The word if the day is “gat.” I understand that David’s boss did not know what that means. I take that as a sign of aristocracy, for among gentlemen, only those with a love of linguistics tend to know the meaning of words utilized by rabble like my black-sheep brother David.
I trust I need no introduction. I am R. Collins Farquhar IV, David’s consanguineous twin brother. I got the good genes. David, if you are wondering, is not here tonight, so I took it upon myself to fill in for him. My best guess is that he is out trying to buy a “gat.” I understand they are available relatively inexpensively in the neighborhood surrounding the building where he works.
The word is commonly heard on the streets, where I am sure my impecunious brother would gladly spend much of his time if his boss did not keep a very tight leash on him. But I propound that the word actually has a quite fascinating history, which is very unusual for the topics David brings up. So I will take this time to share a descant with you.
The patent for the first practical machine gun was granted on the 4th of November of the year 1862 CE to Dr. Richard J. Gatling. The Gatling Gun stayed in use until 1911 CE. Although little more than a gewgaw today, the Gatling Gun was revolutionary in its time.
Some simpleton historians suggest Dr. Gatling’s goal was to obviate war by making it so devastating that men would no longer melee. Of course, that did not happen. Just ask the French, who succeeded in having themselves overrun and devastated twice in the 20th century CE and had to be bailed out by the Scots, many of whom had to come back across the Atlantic from America to do it.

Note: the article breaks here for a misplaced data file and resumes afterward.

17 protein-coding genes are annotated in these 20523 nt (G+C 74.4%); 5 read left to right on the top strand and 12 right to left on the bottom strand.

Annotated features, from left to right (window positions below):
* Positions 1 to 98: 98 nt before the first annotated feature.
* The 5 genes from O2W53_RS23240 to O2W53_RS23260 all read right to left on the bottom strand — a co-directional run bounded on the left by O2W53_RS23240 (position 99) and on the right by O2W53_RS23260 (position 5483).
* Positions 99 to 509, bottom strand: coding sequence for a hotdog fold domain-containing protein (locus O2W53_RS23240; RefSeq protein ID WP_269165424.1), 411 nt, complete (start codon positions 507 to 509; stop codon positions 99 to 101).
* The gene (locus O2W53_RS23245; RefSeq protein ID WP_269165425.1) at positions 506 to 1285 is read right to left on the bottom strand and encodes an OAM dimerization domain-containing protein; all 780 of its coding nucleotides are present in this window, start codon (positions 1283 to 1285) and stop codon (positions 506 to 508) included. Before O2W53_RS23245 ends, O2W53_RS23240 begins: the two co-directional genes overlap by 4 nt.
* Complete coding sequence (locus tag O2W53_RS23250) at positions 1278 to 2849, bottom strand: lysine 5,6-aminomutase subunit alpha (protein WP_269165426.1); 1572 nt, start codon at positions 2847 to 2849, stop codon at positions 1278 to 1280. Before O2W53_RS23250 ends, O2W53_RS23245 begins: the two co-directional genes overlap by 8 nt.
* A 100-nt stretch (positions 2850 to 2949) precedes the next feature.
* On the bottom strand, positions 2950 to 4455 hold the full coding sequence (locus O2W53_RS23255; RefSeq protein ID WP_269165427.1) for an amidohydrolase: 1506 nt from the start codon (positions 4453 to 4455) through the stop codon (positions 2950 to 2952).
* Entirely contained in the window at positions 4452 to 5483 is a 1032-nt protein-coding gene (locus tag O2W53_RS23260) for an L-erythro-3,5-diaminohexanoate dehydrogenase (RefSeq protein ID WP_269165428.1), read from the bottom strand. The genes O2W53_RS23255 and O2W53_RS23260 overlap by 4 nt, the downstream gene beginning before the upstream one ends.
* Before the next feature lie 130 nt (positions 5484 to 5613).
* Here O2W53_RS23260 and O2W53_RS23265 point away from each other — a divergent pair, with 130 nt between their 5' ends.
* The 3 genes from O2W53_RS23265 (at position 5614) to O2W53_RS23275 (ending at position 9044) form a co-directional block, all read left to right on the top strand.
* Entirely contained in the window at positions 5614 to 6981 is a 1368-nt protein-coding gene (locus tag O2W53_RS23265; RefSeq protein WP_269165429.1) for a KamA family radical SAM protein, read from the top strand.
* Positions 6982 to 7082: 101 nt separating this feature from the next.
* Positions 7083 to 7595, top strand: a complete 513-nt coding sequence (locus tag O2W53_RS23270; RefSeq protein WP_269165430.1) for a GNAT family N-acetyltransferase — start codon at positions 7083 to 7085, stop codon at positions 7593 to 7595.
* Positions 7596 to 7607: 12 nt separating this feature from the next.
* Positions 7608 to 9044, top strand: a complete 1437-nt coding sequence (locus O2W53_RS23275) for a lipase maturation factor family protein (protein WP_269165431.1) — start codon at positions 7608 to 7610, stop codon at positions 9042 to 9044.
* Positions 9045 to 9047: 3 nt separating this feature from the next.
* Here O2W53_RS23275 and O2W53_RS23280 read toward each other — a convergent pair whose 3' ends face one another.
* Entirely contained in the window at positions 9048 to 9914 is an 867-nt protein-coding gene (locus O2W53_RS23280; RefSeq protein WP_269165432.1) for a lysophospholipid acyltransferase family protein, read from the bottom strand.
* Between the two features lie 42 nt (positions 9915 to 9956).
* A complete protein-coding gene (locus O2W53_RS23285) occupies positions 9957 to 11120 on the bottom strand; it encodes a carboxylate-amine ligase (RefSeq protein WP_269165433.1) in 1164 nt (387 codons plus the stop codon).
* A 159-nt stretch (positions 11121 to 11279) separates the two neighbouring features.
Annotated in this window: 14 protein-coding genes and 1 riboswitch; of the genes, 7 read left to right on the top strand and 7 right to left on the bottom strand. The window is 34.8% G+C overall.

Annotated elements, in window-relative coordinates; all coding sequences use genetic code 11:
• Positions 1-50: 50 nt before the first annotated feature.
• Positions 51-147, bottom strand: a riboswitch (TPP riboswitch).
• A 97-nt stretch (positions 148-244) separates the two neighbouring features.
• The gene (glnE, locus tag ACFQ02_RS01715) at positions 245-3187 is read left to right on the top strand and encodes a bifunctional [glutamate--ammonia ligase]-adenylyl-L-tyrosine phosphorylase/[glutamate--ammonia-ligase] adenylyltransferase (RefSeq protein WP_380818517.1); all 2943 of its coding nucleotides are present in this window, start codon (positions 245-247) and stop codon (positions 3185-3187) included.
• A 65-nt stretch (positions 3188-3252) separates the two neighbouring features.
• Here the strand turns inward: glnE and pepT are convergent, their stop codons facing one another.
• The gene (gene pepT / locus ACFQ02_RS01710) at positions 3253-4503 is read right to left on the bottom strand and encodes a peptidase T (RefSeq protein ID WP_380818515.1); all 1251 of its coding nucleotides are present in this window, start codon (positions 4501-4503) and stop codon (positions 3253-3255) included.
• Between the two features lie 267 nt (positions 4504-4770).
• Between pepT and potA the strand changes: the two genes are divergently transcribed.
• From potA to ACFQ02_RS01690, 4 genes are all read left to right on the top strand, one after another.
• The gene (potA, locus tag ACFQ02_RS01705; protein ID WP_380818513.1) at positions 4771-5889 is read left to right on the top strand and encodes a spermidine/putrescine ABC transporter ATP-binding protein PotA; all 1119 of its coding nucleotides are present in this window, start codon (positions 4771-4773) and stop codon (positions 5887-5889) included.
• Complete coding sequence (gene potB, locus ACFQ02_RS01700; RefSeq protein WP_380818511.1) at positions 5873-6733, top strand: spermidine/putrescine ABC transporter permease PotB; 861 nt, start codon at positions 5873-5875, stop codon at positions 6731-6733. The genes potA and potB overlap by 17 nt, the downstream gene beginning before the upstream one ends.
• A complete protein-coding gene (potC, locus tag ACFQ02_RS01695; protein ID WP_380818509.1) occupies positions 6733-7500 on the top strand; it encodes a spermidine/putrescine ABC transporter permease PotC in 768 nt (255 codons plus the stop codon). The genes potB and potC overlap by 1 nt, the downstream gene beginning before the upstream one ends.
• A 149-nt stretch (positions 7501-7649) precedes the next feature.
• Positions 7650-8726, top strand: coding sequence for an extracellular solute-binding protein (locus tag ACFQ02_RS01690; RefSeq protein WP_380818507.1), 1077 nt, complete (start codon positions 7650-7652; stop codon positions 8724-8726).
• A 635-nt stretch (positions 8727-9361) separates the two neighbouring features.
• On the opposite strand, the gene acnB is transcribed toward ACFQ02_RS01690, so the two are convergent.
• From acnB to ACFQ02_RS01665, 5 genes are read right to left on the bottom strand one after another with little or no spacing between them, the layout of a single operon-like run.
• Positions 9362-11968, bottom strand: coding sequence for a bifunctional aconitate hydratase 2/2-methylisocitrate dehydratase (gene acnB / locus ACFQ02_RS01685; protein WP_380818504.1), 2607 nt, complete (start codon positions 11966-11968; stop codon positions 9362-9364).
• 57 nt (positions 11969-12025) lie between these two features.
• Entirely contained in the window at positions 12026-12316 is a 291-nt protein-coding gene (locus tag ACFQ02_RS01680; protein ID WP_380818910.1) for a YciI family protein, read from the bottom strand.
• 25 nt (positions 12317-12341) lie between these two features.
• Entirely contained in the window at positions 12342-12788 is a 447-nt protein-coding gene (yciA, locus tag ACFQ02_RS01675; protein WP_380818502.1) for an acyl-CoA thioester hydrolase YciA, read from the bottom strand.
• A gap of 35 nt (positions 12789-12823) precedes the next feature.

Dr. Gatling was a doctor, as in medical doctor. Watching the dead return from the Civil War, he noticed that a small percentage actually died of gunshots. It was apparent to his eye that the most parlous thing about war was disease, not bullets.
In a letter dated 1877 CE, he wrote: “It occurred to me that if I could invent a machine–a gun–which could by its rapidity of fire, enable one man to do as much battle duty as a hundred, that it would, to a large extent supersede the necessity of large armies, and consequently, exposure to battle and disease [would] be greatly diminished.”
He was irrefragably right about exposure to disease. His theory about battle was less considerably cogent. He would have learned, had be bothered to ask me, that exposure to battle was not as easy to cure.
While the Gatling gun is no longer in use, the word “gat” came to be a slang phrase, generally meaning “handgun” or “pistol.” You still hear the word used in the streets today. Or so my sources tell me.